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2017 Porsche 718 Boxster S

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2016 Ferrari 488 Spider

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2017 Chevrolet Camaro ZL1 Convertible

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2017 Mazda MX-5 Miata Retractable Fastback 

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2017 Range Rover Evoque Convertible

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2017 BMW 6 Series Convertible

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The 13 New Dream Convertibles for Summer 2016

10 of the coolest concept cars revealed this year

Bugatti Vision Gran Turismo

10 of the coolest concept cars revealed this year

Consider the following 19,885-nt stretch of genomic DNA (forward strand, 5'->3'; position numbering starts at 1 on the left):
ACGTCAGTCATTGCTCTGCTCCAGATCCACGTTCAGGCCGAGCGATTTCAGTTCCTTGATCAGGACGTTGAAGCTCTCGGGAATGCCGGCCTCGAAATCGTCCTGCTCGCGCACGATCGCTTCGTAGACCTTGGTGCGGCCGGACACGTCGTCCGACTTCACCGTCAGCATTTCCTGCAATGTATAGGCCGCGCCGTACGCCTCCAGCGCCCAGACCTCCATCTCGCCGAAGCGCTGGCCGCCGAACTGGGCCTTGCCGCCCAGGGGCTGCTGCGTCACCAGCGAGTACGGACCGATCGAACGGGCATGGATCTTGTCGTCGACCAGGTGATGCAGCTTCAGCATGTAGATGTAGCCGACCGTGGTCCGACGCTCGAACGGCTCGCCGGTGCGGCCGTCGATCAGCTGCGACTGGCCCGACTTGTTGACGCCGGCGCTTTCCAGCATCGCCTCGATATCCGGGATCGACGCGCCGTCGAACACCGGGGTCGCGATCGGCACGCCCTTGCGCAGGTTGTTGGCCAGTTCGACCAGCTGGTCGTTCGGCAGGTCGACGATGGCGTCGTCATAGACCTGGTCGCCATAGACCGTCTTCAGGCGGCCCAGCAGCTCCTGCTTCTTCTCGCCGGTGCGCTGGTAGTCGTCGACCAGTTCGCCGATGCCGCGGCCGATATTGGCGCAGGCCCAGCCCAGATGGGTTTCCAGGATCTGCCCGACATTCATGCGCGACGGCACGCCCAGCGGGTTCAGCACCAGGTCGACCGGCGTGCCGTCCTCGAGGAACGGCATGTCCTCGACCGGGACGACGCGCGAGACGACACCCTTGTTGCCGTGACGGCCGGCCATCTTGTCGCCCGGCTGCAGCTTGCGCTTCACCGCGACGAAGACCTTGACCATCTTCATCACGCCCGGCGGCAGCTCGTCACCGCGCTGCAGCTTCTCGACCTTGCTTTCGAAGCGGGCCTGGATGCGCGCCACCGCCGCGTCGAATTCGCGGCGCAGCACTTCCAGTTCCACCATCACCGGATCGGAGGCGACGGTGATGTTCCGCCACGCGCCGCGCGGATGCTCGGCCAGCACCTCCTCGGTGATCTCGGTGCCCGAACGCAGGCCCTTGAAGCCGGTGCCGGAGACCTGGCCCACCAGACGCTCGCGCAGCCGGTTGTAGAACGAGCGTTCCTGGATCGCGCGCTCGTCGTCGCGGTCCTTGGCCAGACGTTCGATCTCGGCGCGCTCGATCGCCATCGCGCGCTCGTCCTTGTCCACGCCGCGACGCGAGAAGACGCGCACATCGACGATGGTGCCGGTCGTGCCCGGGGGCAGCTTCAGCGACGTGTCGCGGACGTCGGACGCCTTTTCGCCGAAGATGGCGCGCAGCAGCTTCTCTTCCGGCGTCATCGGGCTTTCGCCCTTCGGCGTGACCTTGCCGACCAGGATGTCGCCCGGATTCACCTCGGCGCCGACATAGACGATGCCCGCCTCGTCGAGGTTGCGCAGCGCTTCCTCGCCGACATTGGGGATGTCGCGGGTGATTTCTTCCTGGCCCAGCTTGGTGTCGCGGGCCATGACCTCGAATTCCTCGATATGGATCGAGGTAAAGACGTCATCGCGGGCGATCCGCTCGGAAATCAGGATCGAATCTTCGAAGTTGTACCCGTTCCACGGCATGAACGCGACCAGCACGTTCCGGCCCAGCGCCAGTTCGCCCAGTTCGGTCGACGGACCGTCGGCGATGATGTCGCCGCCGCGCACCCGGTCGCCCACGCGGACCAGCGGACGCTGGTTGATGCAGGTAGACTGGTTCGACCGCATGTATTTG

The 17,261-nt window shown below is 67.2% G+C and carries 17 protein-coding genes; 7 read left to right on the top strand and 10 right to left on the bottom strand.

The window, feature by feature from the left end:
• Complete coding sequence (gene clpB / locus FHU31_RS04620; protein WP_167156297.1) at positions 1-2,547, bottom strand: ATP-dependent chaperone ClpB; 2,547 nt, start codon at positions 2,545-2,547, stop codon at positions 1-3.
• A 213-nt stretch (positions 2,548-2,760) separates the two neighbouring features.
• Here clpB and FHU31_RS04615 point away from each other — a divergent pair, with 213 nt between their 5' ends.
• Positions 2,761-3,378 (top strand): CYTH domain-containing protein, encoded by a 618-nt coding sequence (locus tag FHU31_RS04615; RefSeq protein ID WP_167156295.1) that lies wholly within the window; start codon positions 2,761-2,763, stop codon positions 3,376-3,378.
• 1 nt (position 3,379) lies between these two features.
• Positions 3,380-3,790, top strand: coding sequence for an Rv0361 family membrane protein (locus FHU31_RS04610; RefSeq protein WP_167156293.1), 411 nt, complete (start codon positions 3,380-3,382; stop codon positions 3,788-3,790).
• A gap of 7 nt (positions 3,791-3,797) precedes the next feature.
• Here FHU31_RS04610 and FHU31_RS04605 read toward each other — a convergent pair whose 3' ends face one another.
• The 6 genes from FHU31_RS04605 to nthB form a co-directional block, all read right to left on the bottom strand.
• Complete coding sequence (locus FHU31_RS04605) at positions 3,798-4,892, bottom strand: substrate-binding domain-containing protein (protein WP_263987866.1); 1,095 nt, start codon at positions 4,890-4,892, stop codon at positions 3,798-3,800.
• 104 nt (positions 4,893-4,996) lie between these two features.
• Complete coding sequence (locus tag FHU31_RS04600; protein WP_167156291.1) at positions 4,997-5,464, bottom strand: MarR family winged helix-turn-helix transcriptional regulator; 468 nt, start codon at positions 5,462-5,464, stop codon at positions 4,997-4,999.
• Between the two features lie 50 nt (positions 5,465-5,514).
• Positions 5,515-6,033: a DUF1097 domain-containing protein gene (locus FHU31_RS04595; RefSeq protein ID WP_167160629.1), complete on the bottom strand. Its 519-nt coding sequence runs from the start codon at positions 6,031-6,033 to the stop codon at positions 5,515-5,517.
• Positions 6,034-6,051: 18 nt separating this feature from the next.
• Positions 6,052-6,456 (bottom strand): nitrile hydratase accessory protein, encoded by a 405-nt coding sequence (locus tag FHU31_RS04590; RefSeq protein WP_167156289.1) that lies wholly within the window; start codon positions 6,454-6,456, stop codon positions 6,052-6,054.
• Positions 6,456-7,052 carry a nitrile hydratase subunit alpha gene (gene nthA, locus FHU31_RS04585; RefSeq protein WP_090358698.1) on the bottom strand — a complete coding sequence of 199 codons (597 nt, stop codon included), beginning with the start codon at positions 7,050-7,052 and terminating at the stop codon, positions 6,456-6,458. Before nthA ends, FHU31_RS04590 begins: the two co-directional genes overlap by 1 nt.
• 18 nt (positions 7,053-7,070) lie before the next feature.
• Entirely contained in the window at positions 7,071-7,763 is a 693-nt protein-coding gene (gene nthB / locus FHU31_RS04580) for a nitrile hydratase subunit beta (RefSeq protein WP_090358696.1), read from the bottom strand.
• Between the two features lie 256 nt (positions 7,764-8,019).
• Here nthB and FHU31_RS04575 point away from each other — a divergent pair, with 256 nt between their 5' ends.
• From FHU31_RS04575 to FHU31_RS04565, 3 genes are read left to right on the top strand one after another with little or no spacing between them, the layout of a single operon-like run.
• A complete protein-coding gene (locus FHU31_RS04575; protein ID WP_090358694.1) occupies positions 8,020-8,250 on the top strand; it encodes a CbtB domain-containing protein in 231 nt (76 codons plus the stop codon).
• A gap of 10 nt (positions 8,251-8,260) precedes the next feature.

Car makers are getting more tech savvy lately. Or at least their concept cars are making them appear that way.

Just last week at the International Motor Show in Frankfurt, manufacturers from Volkswagen to Mercedes-Benz showed off their futuristic concept cars.

The selection was impressive, with a mix of electric and hybrid cars. The vehicles were equipped with state-of-the-art features, which ranged from a holographic dashboard to solar powered roofs. Some of the concept cars could even be said to rival Tesla.

In no particular order, here are ten of the most impressive concept cars (not all are from the Frankfurt show) that have been revealed so far this year.

Porsche’s Concept Mission E can drive 310 miles with a full charge. Porsche aims to begin production in the next five years.

Porsche's Concept Mission E